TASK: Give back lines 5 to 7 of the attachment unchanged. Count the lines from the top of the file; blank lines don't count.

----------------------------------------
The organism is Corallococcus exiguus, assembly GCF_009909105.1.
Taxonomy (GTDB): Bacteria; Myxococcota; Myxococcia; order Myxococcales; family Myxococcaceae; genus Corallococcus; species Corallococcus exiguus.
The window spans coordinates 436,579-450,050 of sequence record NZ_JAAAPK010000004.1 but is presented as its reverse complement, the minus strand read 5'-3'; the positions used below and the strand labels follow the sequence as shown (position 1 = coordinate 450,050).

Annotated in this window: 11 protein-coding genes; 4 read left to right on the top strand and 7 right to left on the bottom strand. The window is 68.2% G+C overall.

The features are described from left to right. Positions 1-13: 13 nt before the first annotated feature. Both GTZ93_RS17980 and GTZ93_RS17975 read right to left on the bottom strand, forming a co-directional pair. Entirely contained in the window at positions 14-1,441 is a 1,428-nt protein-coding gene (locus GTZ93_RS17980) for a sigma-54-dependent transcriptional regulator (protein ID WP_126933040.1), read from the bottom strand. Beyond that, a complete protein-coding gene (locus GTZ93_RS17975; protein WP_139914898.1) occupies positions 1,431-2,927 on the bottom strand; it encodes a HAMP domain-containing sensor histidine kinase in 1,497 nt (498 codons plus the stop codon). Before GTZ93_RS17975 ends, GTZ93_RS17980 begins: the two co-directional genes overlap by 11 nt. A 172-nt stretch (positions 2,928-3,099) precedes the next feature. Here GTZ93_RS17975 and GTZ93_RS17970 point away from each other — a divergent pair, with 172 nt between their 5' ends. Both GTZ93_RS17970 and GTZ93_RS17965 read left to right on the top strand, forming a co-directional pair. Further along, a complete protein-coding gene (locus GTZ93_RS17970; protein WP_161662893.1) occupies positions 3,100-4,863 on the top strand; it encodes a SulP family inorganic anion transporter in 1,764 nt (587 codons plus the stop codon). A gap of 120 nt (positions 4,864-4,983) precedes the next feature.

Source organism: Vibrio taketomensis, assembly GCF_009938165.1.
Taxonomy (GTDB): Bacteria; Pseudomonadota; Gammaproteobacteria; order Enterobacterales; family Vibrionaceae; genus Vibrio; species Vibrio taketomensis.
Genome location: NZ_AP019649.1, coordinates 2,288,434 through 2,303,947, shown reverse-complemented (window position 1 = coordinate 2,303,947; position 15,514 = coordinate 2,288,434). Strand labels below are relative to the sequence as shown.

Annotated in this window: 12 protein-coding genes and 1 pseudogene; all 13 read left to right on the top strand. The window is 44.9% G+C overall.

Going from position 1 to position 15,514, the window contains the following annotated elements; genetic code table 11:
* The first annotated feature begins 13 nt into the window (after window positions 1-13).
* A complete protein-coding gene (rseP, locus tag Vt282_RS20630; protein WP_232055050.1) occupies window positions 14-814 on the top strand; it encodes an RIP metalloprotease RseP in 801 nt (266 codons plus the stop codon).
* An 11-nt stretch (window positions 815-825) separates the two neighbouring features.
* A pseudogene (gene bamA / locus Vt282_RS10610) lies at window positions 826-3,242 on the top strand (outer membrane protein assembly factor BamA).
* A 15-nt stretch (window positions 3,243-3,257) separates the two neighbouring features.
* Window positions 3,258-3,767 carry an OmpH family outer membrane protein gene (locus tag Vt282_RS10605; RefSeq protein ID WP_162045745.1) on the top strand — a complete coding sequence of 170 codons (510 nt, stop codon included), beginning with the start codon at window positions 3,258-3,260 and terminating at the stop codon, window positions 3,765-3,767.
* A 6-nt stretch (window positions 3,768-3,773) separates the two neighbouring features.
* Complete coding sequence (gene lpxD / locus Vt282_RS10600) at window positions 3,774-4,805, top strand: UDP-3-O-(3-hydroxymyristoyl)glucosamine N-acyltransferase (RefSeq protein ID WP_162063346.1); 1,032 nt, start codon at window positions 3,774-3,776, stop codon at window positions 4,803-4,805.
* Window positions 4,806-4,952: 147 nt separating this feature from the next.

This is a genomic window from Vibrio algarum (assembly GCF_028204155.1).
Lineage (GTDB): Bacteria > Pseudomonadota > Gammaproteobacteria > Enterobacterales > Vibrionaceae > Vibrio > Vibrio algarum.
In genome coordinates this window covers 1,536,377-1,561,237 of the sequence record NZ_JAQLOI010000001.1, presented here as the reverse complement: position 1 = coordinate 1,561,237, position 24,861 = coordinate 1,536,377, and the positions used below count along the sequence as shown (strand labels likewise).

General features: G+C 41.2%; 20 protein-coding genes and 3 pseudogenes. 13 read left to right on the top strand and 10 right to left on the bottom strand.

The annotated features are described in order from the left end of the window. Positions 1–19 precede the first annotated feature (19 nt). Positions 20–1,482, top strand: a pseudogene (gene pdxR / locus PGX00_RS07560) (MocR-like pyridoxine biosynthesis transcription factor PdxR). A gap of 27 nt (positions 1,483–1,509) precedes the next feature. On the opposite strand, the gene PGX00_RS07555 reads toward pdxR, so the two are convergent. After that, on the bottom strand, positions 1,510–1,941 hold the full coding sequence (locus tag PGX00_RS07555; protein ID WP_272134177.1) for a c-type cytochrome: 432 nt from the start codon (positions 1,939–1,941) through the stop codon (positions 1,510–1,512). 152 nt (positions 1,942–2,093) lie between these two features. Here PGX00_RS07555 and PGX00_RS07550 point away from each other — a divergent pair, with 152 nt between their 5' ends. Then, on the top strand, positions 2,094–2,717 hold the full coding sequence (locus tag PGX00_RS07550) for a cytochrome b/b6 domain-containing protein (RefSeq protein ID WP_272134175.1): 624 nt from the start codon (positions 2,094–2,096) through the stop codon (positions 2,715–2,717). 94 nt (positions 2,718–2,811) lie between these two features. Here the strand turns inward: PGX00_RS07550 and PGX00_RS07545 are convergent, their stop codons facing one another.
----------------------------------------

The features are described from left to right. Positions 1-13: 13 nt before the first annotated feature. Both GTZ93_RS17980 and GTZ93_RS17975 read right to left on the bottom strand, forming a co-directional pair. Entirely contained in the window at positions 14-1,441 is a 1,428-nt protein-coding gene (locus GTZ93_RS17980) for a sigma-54-dependent transcriptional regulator (protein ID WP_126933040.1), read from the bottom strand. Beyond that, a complete protein-coding gene (locus GTZ93_RS17975; protein WP_139914898.1) occupies positions 1,431-2,927 on the bottom strand; it encodes a HAMP domain-containing sensor histidine kinase in 1,497 nt (498 codons plus the stop codon). Before GTZ93_RS17975 ends, GTZ93_RS17980 begins: the two co-directional genes overlap by 11 nt. A 172-nt stretch (positions 2,928-3,099) precedes the next feature. Here GTZ93_RS17975 and GTZ93_RS17970 point away from each other — a divergent pair, with 172 nt between their 5' ends. Both GTZ93_RS17970 and GTZ93_RS17965 read left to right on the top strand, forming a co-directional pair. Further along, a complete protein-coding gene (locus GTZ93_RS17970; protein WP_161662893.1) occupies positions 3,100-4,863 on the top strand; it encodes a SulP family inorganic anion transporter in 1,764 nt (587 codons plus the stop codon). A gap of 120 nt (positions 4,864-4,983) precedes the next feature.

Source organism: Vibrio taketomensis, assembly GCF_009938165.1.
Taxonomy (GTDB): Bacteria; Pseudomonadota; Gammaproteobacteria; order Enterobacterales; family Vibrionaceae; genus Vibrio; species Vibrio taketomensis.